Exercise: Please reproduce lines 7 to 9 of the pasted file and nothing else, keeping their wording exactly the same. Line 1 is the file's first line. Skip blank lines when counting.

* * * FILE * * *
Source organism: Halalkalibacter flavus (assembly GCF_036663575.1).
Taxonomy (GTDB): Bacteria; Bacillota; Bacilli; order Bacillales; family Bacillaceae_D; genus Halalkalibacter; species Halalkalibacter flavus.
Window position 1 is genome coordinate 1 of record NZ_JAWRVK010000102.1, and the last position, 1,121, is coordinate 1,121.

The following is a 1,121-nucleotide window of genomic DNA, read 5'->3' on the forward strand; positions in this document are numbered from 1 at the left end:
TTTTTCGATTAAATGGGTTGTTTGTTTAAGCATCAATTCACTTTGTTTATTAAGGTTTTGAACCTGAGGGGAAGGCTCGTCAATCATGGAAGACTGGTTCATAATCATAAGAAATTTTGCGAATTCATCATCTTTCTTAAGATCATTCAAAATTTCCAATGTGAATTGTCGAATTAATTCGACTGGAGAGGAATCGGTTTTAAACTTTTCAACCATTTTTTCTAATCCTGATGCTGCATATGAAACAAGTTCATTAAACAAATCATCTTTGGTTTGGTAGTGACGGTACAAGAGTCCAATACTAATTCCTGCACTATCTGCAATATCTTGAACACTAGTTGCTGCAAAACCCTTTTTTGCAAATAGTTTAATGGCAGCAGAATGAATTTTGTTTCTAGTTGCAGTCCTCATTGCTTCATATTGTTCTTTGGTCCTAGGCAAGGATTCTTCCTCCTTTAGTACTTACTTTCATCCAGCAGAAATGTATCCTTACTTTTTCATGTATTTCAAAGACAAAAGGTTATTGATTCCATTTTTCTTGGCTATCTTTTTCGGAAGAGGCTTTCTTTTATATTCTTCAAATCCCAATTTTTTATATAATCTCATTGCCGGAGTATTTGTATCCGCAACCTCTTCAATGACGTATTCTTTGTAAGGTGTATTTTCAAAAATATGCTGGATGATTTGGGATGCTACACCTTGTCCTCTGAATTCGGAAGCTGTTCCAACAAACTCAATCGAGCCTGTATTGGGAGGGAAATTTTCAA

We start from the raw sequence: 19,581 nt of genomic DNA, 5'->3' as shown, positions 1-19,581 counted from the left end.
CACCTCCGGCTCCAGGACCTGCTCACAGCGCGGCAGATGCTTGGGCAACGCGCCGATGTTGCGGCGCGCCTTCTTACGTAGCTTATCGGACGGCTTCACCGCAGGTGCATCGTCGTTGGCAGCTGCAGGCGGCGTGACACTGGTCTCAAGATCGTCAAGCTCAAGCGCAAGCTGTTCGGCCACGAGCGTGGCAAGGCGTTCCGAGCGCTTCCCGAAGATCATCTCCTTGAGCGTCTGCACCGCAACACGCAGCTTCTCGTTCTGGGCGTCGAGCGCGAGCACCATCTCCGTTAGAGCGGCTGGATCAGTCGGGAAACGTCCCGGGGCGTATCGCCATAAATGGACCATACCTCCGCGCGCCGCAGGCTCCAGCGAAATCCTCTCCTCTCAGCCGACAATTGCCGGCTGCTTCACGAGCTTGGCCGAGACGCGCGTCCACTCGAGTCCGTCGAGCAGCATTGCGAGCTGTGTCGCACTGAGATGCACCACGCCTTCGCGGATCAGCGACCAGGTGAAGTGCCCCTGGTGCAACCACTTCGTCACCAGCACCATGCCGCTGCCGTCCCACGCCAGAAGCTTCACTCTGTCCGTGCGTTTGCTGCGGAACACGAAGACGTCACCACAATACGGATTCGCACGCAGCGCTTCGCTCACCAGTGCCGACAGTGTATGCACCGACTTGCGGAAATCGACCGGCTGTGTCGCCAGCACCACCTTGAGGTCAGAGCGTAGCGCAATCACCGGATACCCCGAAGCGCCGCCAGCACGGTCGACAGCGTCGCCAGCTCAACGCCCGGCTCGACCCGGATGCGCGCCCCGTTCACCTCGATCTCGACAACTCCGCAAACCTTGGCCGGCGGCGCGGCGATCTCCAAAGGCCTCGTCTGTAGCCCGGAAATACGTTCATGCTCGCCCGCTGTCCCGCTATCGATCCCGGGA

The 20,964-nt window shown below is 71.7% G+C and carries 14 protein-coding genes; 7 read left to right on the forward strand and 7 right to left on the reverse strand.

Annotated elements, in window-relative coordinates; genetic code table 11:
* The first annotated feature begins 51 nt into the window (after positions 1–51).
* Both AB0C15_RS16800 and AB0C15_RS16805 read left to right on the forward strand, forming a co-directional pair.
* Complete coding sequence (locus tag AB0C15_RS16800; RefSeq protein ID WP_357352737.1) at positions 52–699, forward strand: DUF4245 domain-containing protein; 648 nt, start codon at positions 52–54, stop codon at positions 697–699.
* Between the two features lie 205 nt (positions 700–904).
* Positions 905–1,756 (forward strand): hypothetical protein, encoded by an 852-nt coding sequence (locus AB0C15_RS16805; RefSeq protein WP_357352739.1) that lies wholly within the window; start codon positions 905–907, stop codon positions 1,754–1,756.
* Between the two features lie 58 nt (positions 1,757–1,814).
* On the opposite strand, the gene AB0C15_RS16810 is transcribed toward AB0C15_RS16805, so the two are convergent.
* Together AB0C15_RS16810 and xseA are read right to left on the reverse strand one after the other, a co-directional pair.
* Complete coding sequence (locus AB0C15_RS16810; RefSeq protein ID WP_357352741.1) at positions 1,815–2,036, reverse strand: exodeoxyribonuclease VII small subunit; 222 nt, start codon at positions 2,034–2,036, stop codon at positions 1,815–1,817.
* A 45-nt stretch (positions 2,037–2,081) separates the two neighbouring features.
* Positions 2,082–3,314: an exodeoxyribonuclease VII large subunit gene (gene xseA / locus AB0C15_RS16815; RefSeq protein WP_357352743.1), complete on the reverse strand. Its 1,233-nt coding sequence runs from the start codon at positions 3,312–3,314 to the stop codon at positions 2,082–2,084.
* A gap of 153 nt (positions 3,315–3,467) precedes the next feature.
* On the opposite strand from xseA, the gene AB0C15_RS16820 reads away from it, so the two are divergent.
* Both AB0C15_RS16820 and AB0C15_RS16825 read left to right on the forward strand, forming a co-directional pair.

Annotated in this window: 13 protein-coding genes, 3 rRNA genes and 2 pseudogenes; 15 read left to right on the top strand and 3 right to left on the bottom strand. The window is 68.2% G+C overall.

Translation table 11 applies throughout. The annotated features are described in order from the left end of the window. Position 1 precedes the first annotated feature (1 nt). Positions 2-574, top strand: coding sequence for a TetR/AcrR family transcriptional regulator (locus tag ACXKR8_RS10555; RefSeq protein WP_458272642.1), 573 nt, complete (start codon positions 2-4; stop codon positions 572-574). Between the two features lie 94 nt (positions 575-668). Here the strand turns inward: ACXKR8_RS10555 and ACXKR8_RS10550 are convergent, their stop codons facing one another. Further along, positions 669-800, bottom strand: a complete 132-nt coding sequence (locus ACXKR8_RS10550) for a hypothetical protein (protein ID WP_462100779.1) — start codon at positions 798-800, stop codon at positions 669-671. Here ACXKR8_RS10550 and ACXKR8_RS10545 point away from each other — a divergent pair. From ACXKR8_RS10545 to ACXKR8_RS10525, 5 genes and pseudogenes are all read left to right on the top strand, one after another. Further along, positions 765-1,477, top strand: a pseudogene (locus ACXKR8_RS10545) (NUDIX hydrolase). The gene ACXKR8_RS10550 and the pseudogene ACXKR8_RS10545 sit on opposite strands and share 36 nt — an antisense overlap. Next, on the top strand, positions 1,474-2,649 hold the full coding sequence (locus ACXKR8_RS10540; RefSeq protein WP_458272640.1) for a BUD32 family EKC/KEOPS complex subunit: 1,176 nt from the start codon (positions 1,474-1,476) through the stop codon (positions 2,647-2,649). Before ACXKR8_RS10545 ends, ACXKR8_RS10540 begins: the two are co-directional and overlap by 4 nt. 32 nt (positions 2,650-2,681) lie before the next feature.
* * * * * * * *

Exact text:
CACCTCCGGCTCCAGGACCTGCTCACAGCGCGGCAGATGCTTGGGCAACGCGCCGATGTTGCGGCGCGCCTTCTTACGTAGCTTATCGGACGGCTTCACCGCAGGTGCATCGTCGTTGGCAGCTGCAGGCGGCGTGACACTGGTCTCAAGATCGTCAAGCTCAAGCGCAAGCTGTTCGGCCACGAGCGTGGCAAGGCGTTCCGAGCGCTTCCCGAAGATCATCTCCTTGAGCGTCTGCACCGCAACACGCAGCTTCTCGTTCTGGGCGTCGAGCGCGAGCACCATCTCCGTTAGAGCGGCTGGATCAGTCGGGAAACGTCCCGGGGCGTATCGCCATAAATGGACCATACCTCCGCGCGCCGCAGGCTCCAGCGAAATCCTCTCCTCTCAGCCGACAATTGCCGGCTGCTTCACGAGCTTGGCCGAGACGCGCGTCCACTCGAGTCCGTCGAGCAGCATTGCGAGCTGTGTCGCACTGAGATGCACCACGCCTTCGCGGATCAGCGACCAGGTGAAGTGCCCCTGGTGCAACCACTTCGTCACCAGCACCATGCCGCTGCCGTCCCACGCCAGAAGCTTCACTCTGTCCGTGCGTTTGCTGCGGAACACGAAGACGTCACCACAATACGGATTCGCACGCAGCGCTTCGCTCACCAGTGCCGACAGTGTATGCACCGACTTGCGGAAATCGACCGGCTGTGTCGCCAGCACCACCTTGAGGTCAGAGCGTAGCGCAATCACCGGATACCCCGAAGCGCCGCCAGCACGGTCGACAGCGTCGCCAGCTCAACGCCCGGCTCGACCCGGATGCGCGCCCCGTTCACCTCGATCTCGACAACTCCGCAAACCTTGGCCGGCGGCGCGGCGATCTCCAAAGGCCTCGTCTGTAGCCCGGAAATACGTTCATGCTCGCCCGCTGTCCCGCTATCGATCCCGGGA

The 20,964-nt window shown below is 71.7% G+C and carries 14 protein-coding genes; 7 read left to right on the forward strand and 7 right to left on the reverse strand.

Annotated elements, in window-relative coordinates; genetic code table 11: